Tuesday, August 31, 2010

Site Profile: Grays Peak, Summit and Clear Creek Counties

B2: Very High Biodiversity Significance

Grays and Torreys peaks

The twin summits of Grays and Torreys peaks are familiar to countless hikers who have climbed these two "fourteeners" in quick succession. Named for Asa Gray and John Torrey, authors of the 1838 Flora of North America, these peaks anchor a high elevation massif with four summits that reach over 13,000 feet above sea level. These spectacular mountains are dominated by scree and talus slopes with outcrops of bedrock. Vegetation is limited, consisting of small mossy areas around snow melt rivulets, and a few other microhabitats where opportunistic species have taken advantage of a bit of soil development.

The Grays Peak site is home to at least eight plant species of concern in Colorado, five of which belong to the genus Draba. Draba is the largest genus within the mustard family, both worldwide and in North America. There are currently over 100 recognized species in North America, with the greatest concentration of species in the western United States. These inconspicuous plants are often found at high elevations, and it is common for species to be endemic to local mountain ranges.

The species of primary concern at this site is the globally imperiled Draba grayana (Gray's Peak whitlow-grass, G2/S2). It is endemic to Colorado, and known from fewer than 20 extant occurrences, all with very low total number of individuals documented. Other rare species at the site include:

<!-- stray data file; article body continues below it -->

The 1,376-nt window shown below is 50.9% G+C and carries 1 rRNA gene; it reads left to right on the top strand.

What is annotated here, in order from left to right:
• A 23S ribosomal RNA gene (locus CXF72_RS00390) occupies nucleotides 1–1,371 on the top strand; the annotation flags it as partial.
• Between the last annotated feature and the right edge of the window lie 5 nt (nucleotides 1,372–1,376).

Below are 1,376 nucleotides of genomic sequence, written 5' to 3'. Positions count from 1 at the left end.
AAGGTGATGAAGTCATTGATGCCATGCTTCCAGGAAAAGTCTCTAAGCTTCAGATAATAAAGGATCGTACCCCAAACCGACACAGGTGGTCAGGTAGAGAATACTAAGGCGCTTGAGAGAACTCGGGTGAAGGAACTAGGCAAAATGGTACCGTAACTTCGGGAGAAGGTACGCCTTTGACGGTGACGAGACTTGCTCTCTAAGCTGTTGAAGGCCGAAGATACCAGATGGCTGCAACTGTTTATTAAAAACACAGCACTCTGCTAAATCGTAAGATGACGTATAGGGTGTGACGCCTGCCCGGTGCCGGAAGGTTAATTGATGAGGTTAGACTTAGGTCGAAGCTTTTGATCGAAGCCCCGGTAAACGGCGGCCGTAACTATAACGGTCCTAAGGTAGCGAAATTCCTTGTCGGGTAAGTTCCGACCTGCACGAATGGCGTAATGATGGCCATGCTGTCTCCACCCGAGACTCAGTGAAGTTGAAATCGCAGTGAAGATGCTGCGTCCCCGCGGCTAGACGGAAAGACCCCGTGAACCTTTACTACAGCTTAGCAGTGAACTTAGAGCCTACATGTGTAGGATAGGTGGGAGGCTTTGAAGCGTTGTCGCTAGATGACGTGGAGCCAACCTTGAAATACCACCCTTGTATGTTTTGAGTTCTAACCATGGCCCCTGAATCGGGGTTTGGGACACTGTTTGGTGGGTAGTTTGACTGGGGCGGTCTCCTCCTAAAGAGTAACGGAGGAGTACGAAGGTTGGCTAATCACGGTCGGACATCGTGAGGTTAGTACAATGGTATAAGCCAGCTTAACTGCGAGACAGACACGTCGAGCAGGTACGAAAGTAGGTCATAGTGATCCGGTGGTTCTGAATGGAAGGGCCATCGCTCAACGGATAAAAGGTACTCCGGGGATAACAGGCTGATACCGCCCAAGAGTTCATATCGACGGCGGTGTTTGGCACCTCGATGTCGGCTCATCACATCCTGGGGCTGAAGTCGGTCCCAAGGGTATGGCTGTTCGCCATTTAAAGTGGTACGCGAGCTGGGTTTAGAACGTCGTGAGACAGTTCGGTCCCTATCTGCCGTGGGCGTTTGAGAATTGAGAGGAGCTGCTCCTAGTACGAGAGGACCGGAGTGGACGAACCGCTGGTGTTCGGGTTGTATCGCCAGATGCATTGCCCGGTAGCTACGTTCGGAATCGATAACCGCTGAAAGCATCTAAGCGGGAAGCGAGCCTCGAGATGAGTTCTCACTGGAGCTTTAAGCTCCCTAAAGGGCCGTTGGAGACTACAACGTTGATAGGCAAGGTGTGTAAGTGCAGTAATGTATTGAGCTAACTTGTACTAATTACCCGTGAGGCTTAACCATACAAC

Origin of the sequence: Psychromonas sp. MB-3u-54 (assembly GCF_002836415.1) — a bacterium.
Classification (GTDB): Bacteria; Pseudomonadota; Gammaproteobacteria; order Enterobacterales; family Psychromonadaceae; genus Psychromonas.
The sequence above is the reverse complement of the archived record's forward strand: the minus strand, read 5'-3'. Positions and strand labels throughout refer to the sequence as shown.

Aquilegia saximontana (Rocky Mountain columbine, G3/S3)
Askellia nana (dwarf hawksbeard, G5/S2)
Draba exunguiculata (clawless draba, G2/S2)
Draba fladnizensis (arctic draba, G4/S2S3)
Draba porsildii (Porsild's whitlow-grass, G3G4/S1)
Draba streptobrachia (Colorado Divide whitlow-grass, G3/S3)
Ranunculus gelidus ssp. grayi (tundra buttercup, G4G5/S2)

Draba streptobrachia
Draba streptobrachia (Colorado Divide whitlow-grass)

Draba exunguiculata
Draba exunguiculata (clawless draba)

Draba fladnizensis
Draba fladnizensis (arctic draba)

Thursday, August 26, 2010

Tales from the Bioblitz - walk with the animals

Here are the long awaited animal photos from this summer's Southeast Colorado Canyonlands Bioblitz. Efforts from the Bioblitz may have identified over 320 plant species, but there were also over 590 animal species found! Getting good pictures of said critters, however, can be a real challenge, as animals have a habit of running/swimming/flying away, hiding, waiting until dark, or otherwise not cooperating with photographers. Luckily, we have our very own excellent photographer, Environmental Review Coordinator Michael Menefee, who took all of the photos below during the Bioblitz.

bullsnake skin
CNHP Ecologist Renée Rondeau and NatureServe Research Zoologist Geoffrey Hammerson display the shed skin of a rather healthy-sized bullsnake.

Crotaphytus collaris
A collared lizard (Crotaphytus collaris) strikes a pose.

Brad Lambert
CNHP Vertebrate Zoologist Brad Lambert tries to net amphibians at the edge of a pond.

A Killdeer enacts the classic "broken-wing" distraction behavior, intended to draw predators (and photographers) away from the nest.

Back at the ranch (so to speak), Renée holds up a mountain lion skull found during the Bioblitz. An employee of the ranch was able to determine, based on his long experience on the plains, that the great cat died a natural death. Renée is addressing the field crew and ranch hands during the post-Bioblitz debriefing (also known as "dinner") and discussing the importance of local knowledge and how much biologists and ranchers can learn from each other.

Dactylotum bicolor
Last, but not least, here is a great close-up shot of the very colorful painted grasshopper (Dactylotum bicolor). Thanks again to all who participated in the Canyonlands Bioblitz and thank you Michael for the great photos.

Tuesday, August 24, 2010

Bat surveys in inactive mines